In this image from 2004 in Afghanistan Kandahar region many small craters are seen. What are they?

enter image description here

  • 2
    $\begingroup$ Could these be Qanats? $\endgroup$
    – Spencer
    Nov 16, 2016 at 18:37
  • 1
    $\begingroup$ Look like qanats to me - common in the Middle East (eg. Iran), these are wells dug in order to dig underground aquaducts. In the case of Iran they often follow fault lines because the fault gouge is much easier to dig than the country rock... (ie. useful for reconnaissance mapping) $\endgroup$
    – winwaed
    Nov 16, 2016 at 19:16
  • $\begingroup$ Also common in Oman where almost every inland town has at least one line of spoil heaps above the qanat, or falaj as they are known locally. These village water supplies are line sinks, developed as early as about 3000 BC. $\endgroup$ Nov 17, 2016 at 1:16

1 Answer 1


These are qanats, a type of antique drainage system common in arid climate regions of the Middle East, particularly in Iran (as mentioned by @Spencer @Winwaed). Some of those are still in use for storage because of lower underground temperature or to access the underground water.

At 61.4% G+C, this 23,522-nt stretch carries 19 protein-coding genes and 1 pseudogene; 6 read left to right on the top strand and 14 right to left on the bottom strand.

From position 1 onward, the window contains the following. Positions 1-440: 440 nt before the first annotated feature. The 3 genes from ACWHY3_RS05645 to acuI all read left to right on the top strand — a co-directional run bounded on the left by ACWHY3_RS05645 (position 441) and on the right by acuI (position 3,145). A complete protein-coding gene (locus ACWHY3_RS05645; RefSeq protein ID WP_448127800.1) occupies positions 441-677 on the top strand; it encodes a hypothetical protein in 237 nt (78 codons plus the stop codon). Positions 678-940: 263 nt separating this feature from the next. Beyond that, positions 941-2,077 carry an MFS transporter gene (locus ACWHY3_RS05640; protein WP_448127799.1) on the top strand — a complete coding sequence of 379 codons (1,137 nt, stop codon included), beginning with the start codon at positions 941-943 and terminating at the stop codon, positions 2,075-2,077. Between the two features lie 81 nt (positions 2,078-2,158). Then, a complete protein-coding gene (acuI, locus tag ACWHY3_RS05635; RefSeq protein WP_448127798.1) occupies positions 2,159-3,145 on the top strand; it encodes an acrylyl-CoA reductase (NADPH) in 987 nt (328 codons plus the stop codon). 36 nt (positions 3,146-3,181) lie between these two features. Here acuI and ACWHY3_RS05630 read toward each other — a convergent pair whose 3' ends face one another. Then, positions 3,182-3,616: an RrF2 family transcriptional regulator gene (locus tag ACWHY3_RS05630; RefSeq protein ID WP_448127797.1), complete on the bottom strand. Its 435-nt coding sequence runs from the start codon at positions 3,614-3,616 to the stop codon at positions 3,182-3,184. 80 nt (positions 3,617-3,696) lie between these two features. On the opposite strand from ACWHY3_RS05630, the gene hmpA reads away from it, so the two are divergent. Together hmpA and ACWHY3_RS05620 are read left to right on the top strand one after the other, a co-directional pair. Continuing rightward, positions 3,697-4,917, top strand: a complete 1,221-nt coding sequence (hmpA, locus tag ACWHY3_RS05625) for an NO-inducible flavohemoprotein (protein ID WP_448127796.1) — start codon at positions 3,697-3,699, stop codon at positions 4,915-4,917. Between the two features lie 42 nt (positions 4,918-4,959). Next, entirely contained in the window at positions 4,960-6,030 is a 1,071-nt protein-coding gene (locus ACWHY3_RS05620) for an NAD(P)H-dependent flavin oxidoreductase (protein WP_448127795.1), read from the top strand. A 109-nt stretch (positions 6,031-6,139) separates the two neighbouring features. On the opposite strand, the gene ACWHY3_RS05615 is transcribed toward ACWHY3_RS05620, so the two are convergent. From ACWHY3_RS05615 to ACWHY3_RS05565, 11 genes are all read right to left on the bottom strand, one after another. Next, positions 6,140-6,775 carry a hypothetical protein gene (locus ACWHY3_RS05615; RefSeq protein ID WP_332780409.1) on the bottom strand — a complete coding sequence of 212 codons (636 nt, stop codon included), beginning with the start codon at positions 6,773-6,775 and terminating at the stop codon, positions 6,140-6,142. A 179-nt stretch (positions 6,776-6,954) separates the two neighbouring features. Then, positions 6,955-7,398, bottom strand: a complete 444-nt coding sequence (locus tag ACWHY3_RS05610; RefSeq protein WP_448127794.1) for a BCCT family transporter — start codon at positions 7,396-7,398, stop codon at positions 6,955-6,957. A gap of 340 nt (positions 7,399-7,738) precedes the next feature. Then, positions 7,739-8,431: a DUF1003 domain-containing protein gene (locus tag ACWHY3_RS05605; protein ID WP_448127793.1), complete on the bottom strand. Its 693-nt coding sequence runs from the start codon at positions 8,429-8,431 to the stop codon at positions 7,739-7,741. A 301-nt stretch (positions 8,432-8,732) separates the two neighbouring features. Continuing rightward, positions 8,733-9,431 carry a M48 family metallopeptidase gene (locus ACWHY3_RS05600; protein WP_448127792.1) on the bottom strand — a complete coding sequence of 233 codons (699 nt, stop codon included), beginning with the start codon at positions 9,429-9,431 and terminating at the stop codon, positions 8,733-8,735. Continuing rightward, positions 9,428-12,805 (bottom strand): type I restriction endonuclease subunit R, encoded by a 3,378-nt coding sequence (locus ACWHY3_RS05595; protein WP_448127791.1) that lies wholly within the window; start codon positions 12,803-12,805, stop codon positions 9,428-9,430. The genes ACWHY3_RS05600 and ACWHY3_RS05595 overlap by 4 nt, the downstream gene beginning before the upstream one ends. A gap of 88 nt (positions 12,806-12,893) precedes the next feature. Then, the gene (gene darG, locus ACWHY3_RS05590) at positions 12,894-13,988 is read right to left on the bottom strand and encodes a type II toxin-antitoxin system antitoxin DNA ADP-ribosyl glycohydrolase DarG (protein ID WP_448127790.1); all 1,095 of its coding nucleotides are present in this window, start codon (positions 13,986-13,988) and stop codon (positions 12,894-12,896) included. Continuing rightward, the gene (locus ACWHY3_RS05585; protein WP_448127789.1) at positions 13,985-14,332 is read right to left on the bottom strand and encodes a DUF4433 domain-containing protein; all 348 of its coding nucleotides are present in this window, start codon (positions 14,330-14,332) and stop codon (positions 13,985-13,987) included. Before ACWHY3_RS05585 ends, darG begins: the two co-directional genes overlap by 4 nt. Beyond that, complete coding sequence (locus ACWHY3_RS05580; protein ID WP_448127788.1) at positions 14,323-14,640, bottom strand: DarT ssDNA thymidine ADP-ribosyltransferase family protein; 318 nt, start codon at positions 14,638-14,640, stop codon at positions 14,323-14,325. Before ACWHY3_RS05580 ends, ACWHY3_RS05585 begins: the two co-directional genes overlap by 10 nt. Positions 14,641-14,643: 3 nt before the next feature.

In the picture posted by OP, it further make sense since the underground channels follow linear paths near, around and crossing the small stream, thus providing a remote access to water.

Here is an oblique picture showing the qanats of Bam in Iran (Higher resolution available at the source here).

enter image description here

  • 1
    $\begingroup$ It would be nice to include more detail on how they work or are used. Where does the water come from? the local stream or are they harvesting water from elsewhere? How are the individual excavations connected to form a drainage system? $\endgroup$
    – haresfur
    Nov 17, 2016 at 22:46
  • $\begingroup$ @haresfur you are right - I will try to work on it $\endgroup$
    – marsisalie
    Nov 17, 2016 at 23:07

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